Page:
Farewell, When Not So Hale

My former neighbor Claire Bannister, being "old school," shares words of wisdom about "farewell notes." Maybe her idea will catch on in this post-Emily Post world...

News reporters, and now bloggers, are always being approached with story ideas. Some are good, some not-so-good... but we always listen to “the pitch,” because that's central to the job. If something matters to one person, it probably matters to other people, too.

When my former neighbor called up the other day, I wasn't prepared for such a pitch — she's long since retired from the business world, has no agenda to “sell.” Or so I thought, until we started talking... and I realized her proposal, though hardly Brookfield-specific, was both good and worthy. And it made sense coming from Lady Claire, since she's “old school” when it comes to friends and family: she writes thank-you cards at the drop of a hat, and marks nearly every holiday — Easter, Halloween, Christmas, Valentine's Day — with yet more cards.

Her idea? That people should write “farewell notes” to their near-and-dear before it's too late — before they pass on, or lose the ability to speak or write, or become too weak or drugged or incapacitated to access their best emotions.

Her drumbeat was “Thank people while thanking is still possible”: focus on what you're grateful for, on those you love, rather than on what you've lost, what you fear.

The idea came to Claire quite recently, when circumstances seemed to compel a move away from the Southbury/Heritage Village area, where she's lived for more than a decade. She'd leave behind many friends... among them Patrick, who's been her aide-de-camp for some 16 years. Patrick came into Claire's life after her debilitating Route 7 car accident in the 1990s, and quickly become indispensable as companion, chauffeur, consultant, mood-enhancer; became, in brief, a member of the family. As the years went by, and as Claire stayed home more, required more “professional” services, moved into a more senior-friendly center, Patrick wasn't needed so much... but the relationship remained strong, so Patrick still came by. He made her laugh, and she him, and that alone was plenty.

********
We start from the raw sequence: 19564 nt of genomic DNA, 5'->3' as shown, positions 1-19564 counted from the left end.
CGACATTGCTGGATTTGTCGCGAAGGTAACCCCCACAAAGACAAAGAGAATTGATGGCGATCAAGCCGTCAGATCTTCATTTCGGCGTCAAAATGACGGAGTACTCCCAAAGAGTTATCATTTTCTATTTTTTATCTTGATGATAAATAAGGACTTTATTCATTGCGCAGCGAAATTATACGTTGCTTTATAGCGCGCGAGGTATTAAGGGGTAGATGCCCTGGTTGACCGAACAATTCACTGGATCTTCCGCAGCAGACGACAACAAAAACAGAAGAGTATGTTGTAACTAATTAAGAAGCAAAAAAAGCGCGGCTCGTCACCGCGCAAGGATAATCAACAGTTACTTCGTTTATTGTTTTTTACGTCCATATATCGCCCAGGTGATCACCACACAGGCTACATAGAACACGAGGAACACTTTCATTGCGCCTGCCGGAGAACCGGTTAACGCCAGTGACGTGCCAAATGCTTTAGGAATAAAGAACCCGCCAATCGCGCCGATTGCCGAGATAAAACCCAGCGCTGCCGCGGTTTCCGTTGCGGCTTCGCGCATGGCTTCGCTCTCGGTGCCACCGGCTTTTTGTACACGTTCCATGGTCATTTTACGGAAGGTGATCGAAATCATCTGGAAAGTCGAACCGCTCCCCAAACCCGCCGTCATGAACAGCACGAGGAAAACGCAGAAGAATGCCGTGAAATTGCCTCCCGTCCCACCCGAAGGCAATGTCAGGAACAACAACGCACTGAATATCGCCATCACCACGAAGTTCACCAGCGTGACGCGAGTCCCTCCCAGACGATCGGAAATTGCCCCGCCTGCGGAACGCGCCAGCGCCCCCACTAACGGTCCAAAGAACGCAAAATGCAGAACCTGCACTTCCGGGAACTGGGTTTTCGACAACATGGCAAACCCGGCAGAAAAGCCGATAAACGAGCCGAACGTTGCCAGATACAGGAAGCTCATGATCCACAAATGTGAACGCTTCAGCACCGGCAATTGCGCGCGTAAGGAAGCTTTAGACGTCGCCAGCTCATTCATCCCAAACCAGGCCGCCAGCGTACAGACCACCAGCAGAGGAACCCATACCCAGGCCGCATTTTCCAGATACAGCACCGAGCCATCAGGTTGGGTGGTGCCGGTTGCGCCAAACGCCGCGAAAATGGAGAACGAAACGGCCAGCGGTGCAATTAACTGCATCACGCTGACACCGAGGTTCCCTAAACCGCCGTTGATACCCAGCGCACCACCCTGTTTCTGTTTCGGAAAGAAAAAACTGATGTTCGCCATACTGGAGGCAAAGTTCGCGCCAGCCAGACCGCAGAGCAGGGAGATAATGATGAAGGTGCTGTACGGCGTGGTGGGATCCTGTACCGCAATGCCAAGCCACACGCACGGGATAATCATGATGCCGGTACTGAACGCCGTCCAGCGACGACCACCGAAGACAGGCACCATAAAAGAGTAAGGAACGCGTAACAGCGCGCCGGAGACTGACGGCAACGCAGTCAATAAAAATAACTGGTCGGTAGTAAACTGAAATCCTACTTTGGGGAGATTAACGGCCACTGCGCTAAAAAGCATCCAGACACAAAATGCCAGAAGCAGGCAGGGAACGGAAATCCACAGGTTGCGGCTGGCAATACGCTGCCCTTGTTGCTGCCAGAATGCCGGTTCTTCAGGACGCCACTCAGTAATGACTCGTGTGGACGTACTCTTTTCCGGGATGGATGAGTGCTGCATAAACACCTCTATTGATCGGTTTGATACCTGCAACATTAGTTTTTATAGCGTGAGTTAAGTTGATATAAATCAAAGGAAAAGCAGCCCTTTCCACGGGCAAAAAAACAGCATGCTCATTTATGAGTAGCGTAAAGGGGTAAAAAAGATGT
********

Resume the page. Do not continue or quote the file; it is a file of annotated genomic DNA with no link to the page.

Claire's “Send a note now” suggestion is remarkably simple... and reminded me, again, why her best-known business was as a designer and producer of greeting cards. She believes in staying connected to people... but not in a “whussup,” Tweeting, Facebook “friend” way, but in forms that underline genuine feeling. Claire does Emily Post one better — politicks for handwritten notes with substance and purpose, rather than to fulfill the requirements of “proper etiquette.”

In the normal course of events, I might have forgotten Claire's phone call. But she followed up with (of course) a letter, which included some suggested “farewell note” language — 'Dear X, I want you to know how much happiness and fun you brought into my life,' and 'Dear Y, As I am leaving and going to a special place, I will always remember how lucky I was to know you.'

She concluded, in her letter, “It would be best if [people] wrote [notes] only to family members, so some friends would not feel bad if they didn't receive one.” Makes sense to me — otherwise, people with many good friends would never be able to put down their pens!

Mission Accomplished, Lady Claire. And now I think I'll call my 91-year-old parents — these days, they can hear better than they can read.

Steven DeVaux August 04, 2011 at 02:00 AM
A good idea that is something folks should think about. In my legal papers are 21 envelopes addressed to various folks.
Dyann Calder August 05, 2011 at 03:34 AM
Dyann Calder says: Write on! I will always buy more stamps.


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